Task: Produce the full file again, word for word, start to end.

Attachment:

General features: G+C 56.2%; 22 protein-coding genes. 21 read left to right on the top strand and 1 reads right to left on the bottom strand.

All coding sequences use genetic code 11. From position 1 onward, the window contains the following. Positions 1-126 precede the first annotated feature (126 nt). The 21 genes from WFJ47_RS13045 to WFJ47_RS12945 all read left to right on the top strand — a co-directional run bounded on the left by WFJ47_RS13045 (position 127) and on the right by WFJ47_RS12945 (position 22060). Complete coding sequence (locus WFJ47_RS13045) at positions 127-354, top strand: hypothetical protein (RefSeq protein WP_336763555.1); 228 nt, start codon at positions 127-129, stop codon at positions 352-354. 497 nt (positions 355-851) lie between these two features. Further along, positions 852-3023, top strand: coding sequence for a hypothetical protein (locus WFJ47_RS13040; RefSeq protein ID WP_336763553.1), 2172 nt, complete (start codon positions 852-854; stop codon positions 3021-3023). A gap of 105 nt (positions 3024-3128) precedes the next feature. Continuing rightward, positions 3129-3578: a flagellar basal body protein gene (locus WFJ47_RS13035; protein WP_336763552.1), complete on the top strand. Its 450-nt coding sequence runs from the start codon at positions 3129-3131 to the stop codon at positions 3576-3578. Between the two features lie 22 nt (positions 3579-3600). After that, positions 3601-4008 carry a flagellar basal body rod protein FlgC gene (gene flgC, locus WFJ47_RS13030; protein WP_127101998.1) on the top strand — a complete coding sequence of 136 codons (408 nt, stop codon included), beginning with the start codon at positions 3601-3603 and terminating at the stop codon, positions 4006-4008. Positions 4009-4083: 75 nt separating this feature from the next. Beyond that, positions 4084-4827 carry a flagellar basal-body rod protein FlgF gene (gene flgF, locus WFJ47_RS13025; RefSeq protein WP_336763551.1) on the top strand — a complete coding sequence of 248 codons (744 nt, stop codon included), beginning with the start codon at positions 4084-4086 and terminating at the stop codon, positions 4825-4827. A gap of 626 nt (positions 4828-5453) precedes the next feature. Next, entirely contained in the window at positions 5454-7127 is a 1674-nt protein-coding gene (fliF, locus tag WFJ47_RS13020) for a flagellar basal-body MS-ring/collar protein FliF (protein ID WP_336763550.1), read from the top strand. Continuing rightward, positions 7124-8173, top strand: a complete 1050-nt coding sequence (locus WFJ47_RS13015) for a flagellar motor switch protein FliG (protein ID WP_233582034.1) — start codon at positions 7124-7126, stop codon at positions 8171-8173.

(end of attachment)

General features: G+C 56.2%; 22 protein-coding genes. 21 read left to right on the top strand and 1 reads right to left on the bottom strand.

All coding sequences use genetic code 11. From position 1 onward, the window contains the following. Positions 1-126 precede the first annotated feature (126 nt). The 21 genes from WFJ47_RS13045 to WFJ47_RS12945 all read left to right on the top strand — a co-directional run bounded on the left by WFJ47_RS13045 (position 127) and on the right by WFJ47_RS12945 (position 22060). Complete coding sequence (locus WFJ47_RS13045) at positions 127-354, top strand: hypothetical protein (RefSeq protein WP_336763555.1); 228 nt, start codon at positions 127-129, stop codon at positions 352-354. 497 nt (positions 355-851) lie between these two features. Further along, positions 852-3023, top strand: coding sequence for a hypothetical protein (locus WFJ47_RS13040; RefSeq protein ID WP_336763553.1), 2172 nt, complete (start codon positions 852-854; stop codon positions 3021-3023). A gap of 105 nt (positions 3024-3128) precedes the next feature. Continuing rightward, positions 3129-3578: a flagellar basal body protein gene (locus WFJ47_RS13035; protein WP_336763552.1), complete on the top strand. Its 450-nt coding sequence runs from the start codon at positions 3129-3131 to the stop codon at positions 3576-3578. Between the two features lie 22 nt (positions 3579-3600). After that, positions 3601-4008 carry a flagellar basal body rod protein FlgC gene (gene flgC, locus WFJ47_RS13030; protein WP_127101998.1) on the top strand — a complete coding sequence of 136 codons (408 nt, stop codon included), beginning with the start codon at positions 3601-3603 and terminating at the stop codon, positions 4006-4008. Positions 4009-4083: 75 nt separating this feature from the next. Beyond that, positions 4084-4827 carry a flagellar basal-body rod protein FlgF gene (gene flgF, locus WFJ47_RS13025; RefSeq protein WP_336763551.1) on the top strand — a complete coding sequence of 248 codons (744 nt, stop codon included), beginning with the start codon at positions 4084-4086 and terminating at the stop codon, positions 4825-4827. A gap of 626 nt (positions 4828-5453) precedes the next feature. Next, entirely contained in the window at positions 5454-7127 is a 1674-nt protein-coding gene (fliF, locus tag WFJ47_RS13020) for a flagellar basal-body MS-ring/collar protein FliF (protein ID WP_336763550.1), read from the top strand. Continuing rightward, positions 7124-8173, top strand: a complete 1050-nt coding sequence (locus WFJ47_RS13015) for a flagellar motor switch protein FliG (protein ID WP_233582034.1) — start codon at positions 7124-7126, stop codon at positions 8171-8173.